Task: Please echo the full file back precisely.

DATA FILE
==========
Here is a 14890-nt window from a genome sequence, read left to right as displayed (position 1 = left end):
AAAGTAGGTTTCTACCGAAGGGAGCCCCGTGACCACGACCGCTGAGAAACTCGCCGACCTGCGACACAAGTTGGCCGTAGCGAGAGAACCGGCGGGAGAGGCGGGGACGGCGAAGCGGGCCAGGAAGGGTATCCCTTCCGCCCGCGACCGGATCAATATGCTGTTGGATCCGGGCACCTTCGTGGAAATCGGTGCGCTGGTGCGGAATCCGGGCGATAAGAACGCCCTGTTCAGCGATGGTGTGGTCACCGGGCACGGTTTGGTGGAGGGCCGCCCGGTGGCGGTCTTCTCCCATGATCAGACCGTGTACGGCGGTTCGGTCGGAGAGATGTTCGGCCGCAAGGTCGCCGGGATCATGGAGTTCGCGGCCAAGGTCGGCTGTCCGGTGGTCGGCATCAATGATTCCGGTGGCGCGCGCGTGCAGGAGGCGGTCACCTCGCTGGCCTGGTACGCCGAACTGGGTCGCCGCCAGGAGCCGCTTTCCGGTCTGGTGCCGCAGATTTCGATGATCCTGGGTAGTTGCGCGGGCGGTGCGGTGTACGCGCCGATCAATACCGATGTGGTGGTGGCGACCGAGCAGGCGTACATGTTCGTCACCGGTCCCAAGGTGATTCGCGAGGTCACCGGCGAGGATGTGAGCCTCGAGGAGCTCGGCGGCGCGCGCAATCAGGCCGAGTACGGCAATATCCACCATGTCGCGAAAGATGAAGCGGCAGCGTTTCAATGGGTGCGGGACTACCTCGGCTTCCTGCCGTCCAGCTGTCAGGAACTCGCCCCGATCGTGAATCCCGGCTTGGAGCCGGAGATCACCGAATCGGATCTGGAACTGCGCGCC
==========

Here is a 14890-nt window from a genome sequence, read left to right as displayed (position 1 = left end):
AAAGTAGGTTTCTACCGAAGGGAGCCCCGTGACCACGACCGCTGAGAAACTCGCCGACCTGCGACACAAGTTGGCCGTAGCGAGAGAACCGGCGGGAGAGGCGGGGACGGCGAAGCGGGCCAGGAAGGGTATCCCTTCCGCCCGCGACCGGATCAATATGCTGTTGGATCCGGGCACCTTCGTGGAAATCGGTGCGCTGGTGCGGAATCCGGGCGATAAGAACGCCCTGTTCAGCGATGGTGTGGTCACCGGGCACGGTTTGGTGGAGGGCCGCCCGGTGGCGGTCTTCTCCCATGATCAGACCGTGTACGGCGGTTCGGTCGGAGAGATGTTCGGCCGCAAGGTCGCCGGGATCATGGAGTTCGCGGCCAAGGTCGGCTGTCCGGTGGTCGGCATCAATGATTCCGGTGGCGCGCGCGTGCAGGAGGCGGTCACCTCGCTGGCCTGGTACGCCGAACTGGGTCGCCGCCAGGAGCCGCTTTCCGGTCTGGTGCCGCAGATTTCGATGATCCTGGGTAGTTGCGCGGGCGGTGCGGTGTACGCGCCGATCAATACCGATGTGGTGGTGGCGACCGAGCAGGCGTACATGTTCGTCACCGGTCCCAAGGTGATTCGCGAGGTCACCGGCGAGGATGTGAGCCTCGAGGAGCTCGGCGGCGCGCGCAATCAGGCCGAGTACGGCAATATCCACCATGTCGCGAAAGATGAAGCGGCAGCGTTTCAATGGGTGCGGGACTACCTCGGCTTCCTGCCGTCCAGCTGTCAGGAACTCGCCCCGATCGTGAATCCCGGCTTGGAGCCGGAGATCACCGAATCGGATCTGGAACTGCGCGCC